Do the milkshake the milkshake do the shake
It's been more than a year since a game was banned in Australia, but it looks like we have a new fatality... the eagerly-anticipated brawler Mortal Kombat has officially been refused classification by the Australian Classification Board, for violence that "exceeds strong in impact" and is therefore unsuitable for persons aged under 18 years to play.
Who would have guessed?
We have the Decision Report on Mortal Kombat in a handy pdf format if you want all the gory details, but the basics are that the Board took particularly strong objection to the game's many fatalities.
The Board notes that fatalities cannot be performed in Story mode and are unlikely to be performed frequently during gameplay; however, it is also noted that there are more than 60 fatalities available and they are an important component of the game.
It goes on to list several of the fatalities which particularly upset the board - including Kung Lao's "buzz saw" hat manouvre, Jade's fancy fighting stick work, Stryker's point-blank firing range, Quan Chi's leg-ripping, Scorpion's slice and dice, Mileena's twin-blade action, Kabal's long hooks, Shao Kahn's body-tearing skill, Kitana's folding fan, and - of course - Baraka's wrist blades.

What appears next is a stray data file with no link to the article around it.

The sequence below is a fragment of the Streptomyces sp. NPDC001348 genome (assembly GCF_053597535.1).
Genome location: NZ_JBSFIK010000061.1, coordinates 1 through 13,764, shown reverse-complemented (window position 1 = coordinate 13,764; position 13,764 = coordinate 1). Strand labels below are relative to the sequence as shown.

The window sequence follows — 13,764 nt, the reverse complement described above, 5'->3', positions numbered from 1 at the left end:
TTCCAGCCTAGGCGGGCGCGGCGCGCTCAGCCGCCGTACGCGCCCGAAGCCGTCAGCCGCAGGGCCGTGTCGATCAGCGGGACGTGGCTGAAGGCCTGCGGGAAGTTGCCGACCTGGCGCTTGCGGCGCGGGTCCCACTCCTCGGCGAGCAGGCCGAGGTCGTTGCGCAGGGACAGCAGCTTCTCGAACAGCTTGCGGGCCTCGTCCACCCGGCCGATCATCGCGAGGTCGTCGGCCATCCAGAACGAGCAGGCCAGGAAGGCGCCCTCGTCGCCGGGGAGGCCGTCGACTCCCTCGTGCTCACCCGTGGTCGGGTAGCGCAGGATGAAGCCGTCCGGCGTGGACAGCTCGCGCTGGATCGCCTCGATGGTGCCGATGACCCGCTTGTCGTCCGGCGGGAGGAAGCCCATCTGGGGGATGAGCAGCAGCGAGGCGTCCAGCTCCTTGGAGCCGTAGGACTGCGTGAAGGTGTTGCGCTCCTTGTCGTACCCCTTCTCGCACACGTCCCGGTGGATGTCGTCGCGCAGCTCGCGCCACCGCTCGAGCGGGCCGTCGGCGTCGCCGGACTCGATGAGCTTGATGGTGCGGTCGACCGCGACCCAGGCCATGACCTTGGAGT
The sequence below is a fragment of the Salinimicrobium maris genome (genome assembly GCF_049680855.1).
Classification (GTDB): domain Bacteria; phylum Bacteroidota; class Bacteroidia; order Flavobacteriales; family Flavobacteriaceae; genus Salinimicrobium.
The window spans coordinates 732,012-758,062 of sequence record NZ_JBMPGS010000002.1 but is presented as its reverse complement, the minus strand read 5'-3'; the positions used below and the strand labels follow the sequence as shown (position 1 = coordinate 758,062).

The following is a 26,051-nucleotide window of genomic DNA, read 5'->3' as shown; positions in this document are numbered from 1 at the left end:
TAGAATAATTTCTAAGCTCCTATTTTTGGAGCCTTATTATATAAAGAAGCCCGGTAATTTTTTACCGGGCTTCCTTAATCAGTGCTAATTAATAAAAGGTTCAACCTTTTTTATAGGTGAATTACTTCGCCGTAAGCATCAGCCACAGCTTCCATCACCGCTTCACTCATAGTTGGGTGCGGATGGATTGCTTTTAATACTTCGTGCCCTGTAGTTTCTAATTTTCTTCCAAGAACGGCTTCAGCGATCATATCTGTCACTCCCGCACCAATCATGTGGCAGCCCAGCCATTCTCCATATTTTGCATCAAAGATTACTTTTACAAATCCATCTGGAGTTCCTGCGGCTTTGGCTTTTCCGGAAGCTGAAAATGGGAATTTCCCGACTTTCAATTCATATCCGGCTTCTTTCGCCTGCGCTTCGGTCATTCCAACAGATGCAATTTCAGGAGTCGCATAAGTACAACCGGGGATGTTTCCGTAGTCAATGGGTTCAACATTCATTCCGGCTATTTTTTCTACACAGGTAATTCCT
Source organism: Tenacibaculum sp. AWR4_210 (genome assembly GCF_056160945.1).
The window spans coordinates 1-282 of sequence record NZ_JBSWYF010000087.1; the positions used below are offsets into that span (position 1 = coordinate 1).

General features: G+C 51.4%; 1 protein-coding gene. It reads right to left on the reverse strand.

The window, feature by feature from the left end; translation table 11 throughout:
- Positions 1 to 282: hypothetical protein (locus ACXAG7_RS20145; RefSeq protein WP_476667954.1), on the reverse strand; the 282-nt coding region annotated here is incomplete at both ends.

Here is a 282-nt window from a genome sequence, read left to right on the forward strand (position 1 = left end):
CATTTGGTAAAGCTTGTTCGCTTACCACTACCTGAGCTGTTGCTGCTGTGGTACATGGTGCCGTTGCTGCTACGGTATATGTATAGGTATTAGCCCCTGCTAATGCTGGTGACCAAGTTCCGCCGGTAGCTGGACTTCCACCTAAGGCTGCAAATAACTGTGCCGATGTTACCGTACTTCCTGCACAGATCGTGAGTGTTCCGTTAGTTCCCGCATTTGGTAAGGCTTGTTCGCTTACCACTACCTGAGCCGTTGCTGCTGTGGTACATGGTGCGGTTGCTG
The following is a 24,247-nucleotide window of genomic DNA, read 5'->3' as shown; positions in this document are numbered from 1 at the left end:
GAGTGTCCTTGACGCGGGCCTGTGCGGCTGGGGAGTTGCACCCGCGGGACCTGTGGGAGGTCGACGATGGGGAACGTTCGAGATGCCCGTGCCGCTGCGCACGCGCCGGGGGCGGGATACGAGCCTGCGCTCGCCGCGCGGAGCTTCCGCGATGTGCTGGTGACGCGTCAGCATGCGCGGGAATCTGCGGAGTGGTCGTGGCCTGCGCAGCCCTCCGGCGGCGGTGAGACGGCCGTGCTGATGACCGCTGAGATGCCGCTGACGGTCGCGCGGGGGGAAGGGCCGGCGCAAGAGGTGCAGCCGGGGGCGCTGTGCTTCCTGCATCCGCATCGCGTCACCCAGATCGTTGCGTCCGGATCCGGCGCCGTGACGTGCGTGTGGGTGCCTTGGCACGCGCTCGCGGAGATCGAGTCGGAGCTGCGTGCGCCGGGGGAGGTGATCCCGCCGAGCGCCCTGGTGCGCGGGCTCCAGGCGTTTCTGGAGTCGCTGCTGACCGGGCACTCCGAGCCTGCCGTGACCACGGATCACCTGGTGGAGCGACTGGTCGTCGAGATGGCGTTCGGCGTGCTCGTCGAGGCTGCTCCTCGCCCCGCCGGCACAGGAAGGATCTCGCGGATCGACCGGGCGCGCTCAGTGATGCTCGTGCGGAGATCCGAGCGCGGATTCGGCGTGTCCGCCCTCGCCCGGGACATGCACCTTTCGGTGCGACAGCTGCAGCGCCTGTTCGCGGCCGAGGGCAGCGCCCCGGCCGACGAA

The game includes over 60 fatalities (some of which are noted above) which contain explicit depictions of dismemberment, decapitation, disembowelment and other brutal forms of slaughter. Despite the exaggerated conceptual nature of the fatalities and their context within a fighting game set in a fantasy realm, impact is heightened by the use of graphics which are realistically rendered and very detailed.
A Warner Bros. spokesperson has also made the following, politically-charged statement:
The highly anticipated video game Mortal Kombat, published by Warner Bros. Interactive Entertainment (WBIE) in Australia, has been refused classification by the Australian Classification Board and will not release in Australia.
We are extremely disappointed that Mortal Kombat, one of the world's oldest and most successful video games franchises, will not be available to mature Australian gamers. WBIE would not market mature content where it is not appropriate for the audience. We understand that not all content is for every audience, but there is an audience for mature gaming content and it would make more sense to have the R18+ classification in Australia. As a member of the iGEA, WBIE is reviewing all options available at this time.
So - on one hand, the rest of the world, sounds like you're in for a treat. Australians... this is just another reason to keep pushing for an adult R18+ rating, as - clearly - if one was in place, this game would have sailed through for adults-only.
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